“You’ll never walk again” the doctor said. No one expected a miracle. Until the age of 13, when she suffered nerve damage during a routine operation, Monique van der Vorst was a regular girl who grew up in the Netherlands. Since then, she had been paralyzed from the waist down, leaving her wheel-chair bound. Van der Vorst, however, would not let that discourage her, becoming an accomplished athlete in the years to come. She won two silver medals in the 2008 Beijing Paralympics, and in 2009 was the first handcycle athlete to win the Ironman World Championship, in Hawaii. But the craziest part of this story is that a freak accident changed her life again, and she couldn’t be more pleased about it.
Last year, while training for the upcoming 2012 Paralympics in London, she was hit by an irresponsibly speeding bicyclist, in an accident that brought her back to a hospital bed. While recovering, van der Vorst’s feet began to feel something that surprised her – …well, anything is surprising for a paraplegic. A faint tingling sensation; nerves reacting for the first time in over a decade. Doctors could not explain it. This is usually the kind of stuff that’s only on TV, not in real life.
For the next few months, she would go through the rehabilitation that would train her to do the most rudamentary of mobility activities. Rehabilitation would start from toe-wiggling and bending legs, to supporting her own weight standing up. Her brain must have relearned the old neural connections involved in things like walking, and she now has a fully-functioning upper and lower body.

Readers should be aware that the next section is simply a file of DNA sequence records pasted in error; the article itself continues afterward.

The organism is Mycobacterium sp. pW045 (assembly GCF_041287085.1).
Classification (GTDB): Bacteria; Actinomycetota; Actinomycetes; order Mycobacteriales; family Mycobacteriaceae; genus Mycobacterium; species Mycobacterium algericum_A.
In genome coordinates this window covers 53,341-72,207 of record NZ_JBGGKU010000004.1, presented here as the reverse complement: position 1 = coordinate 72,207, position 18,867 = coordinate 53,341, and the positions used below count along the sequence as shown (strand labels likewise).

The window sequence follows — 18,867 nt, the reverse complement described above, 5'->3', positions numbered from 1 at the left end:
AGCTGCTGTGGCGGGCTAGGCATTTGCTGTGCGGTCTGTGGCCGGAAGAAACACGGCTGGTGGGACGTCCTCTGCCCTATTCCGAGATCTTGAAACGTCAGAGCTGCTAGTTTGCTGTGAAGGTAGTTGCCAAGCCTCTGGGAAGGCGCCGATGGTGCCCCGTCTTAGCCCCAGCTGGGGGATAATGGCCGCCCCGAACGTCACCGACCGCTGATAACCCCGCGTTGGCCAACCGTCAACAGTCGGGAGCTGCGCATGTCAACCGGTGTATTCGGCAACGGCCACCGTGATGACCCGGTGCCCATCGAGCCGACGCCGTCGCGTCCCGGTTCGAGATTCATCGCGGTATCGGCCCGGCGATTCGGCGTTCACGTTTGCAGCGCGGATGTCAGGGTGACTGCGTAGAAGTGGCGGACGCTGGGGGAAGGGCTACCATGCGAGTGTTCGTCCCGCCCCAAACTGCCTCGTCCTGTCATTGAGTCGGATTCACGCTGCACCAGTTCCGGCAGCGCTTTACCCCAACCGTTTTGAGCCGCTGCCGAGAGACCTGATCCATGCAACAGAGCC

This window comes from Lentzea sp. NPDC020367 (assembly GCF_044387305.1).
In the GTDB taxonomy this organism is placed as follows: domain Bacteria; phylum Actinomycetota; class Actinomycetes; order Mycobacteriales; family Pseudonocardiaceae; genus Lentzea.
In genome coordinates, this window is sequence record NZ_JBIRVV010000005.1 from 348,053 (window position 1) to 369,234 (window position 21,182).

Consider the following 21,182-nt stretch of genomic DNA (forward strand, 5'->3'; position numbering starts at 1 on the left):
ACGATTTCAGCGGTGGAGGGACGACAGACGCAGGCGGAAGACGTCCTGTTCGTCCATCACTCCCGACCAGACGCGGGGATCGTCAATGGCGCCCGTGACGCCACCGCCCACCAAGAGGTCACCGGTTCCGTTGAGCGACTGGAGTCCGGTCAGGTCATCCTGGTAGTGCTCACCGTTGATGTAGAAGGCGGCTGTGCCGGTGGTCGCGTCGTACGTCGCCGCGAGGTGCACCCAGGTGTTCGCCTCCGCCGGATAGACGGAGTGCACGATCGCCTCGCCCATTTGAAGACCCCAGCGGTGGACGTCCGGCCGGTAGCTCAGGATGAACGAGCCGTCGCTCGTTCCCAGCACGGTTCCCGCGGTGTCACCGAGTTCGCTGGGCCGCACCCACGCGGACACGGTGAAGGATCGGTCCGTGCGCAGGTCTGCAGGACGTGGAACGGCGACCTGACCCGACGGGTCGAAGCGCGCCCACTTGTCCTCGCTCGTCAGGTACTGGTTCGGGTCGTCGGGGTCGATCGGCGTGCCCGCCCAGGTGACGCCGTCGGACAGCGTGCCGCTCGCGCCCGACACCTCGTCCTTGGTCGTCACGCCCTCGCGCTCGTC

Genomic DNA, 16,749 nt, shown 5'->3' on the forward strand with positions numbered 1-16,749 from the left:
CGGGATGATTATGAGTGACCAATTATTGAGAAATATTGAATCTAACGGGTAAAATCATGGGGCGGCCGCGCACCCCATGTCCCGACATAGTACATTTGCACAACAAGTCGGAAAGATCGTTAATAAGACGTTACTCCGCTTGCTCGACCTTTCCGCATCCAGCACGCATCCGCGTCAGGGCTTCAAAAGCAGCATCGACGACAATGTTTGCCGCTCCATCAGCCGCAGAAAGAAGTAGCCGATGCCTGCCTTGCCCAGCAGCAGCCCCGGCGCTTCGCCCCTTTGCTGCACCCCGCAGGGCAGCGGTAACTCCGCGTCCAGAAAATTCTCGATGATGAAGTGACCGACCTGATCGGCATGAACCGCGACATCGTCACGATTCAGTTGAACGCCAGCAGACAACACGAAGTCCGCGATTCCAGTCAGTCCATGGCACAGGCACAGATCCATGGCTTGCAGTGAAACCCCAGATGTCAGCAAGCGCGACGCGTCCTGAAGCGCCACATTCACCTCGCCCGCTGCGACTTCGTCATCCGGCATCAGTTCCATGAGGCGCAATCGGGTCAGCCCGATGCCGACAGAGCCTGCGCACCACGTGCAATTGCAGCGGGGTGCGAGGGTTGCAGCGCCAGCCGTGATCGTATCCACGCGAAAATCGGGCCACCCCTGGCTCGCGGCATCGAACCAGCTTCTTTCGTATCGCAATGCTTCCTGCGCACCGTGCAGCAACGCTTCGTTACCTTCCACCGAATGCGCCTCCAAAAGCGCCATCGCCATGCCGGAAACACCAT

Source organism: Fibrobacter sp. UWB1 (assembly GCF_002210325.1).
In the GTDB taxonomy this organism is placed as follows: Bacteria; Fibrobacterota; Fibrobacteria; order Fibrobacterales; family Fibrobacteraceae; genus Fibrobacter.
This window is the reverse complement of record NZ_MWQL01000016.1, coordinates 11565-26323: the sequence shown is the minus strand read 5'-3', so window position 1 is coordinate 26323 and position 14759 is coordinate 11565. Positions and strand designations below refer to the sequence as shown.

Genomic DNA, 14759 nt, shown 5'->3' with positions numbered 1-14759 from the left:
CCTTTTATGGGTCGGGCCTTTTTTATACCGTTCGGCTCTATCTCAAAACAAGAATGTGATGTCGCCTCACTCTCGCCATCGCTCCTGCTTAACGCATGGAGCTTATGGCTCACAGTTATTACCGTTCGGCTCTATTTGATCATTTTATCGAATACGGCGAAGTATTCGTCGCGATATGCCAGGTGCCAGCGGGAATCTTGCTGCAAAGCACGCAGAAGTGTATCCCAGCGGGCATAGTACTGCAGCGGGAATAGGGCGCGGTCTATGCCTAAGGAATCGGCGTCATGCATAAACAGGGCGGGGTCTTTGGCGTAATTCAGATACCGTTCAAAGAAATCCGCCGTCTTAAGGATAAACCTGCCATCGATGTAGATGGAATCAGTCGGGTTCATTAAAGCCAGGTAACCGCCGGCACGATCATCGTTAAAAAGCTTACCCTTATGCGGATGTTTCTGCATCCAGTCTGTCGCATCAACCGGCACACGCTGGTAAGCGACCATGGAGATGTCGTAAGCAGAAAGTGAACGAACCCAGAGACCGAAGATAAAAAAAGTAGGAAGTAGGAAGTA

This essentially ends her paralympian career, which is one that boasted the distinction of the “2009 Dutch disabled athlete of the year.” But despite changing her routine and the circle of people she trains with, she is still going on as an athlete. Now, she has her sites on the 2016 Olympics in Rio.
Why This is an Amazing Story
Standing up straight, she says, and seeing people at eye level – something we surely take for granted – makes her see the world from a new perspective. But hopefully this story does more for people than just help us appreciate the little things that we never acknlowedge or even notice. The real beauty of this story, insofar as I can see it, is that she did the right things at every turn.
She should be an inspiration to anyone who believes that good things happen to those who work hard. Of course, I’m not saying that her training caused her legs to start working again, and we’ll never know if she would ever walk again without having been in that accident. But what’s clear is that she did not let her disability ever stop her. And despite how van der Vorst is finished with her paralympic career, she’s going onto participate against athletes who have never lost the use of their limbs. This is valiant to say the least, and she certainly deserves a great deal of respect.
Obviously luck has a lot to do with what happens in the world – far more than people give credit for. For example, no one could have predicted such a miraculous recovery from such a spontaneous accident. However, it seems that the harder you work, the luckier you become. And van der Vorst sure is lucky.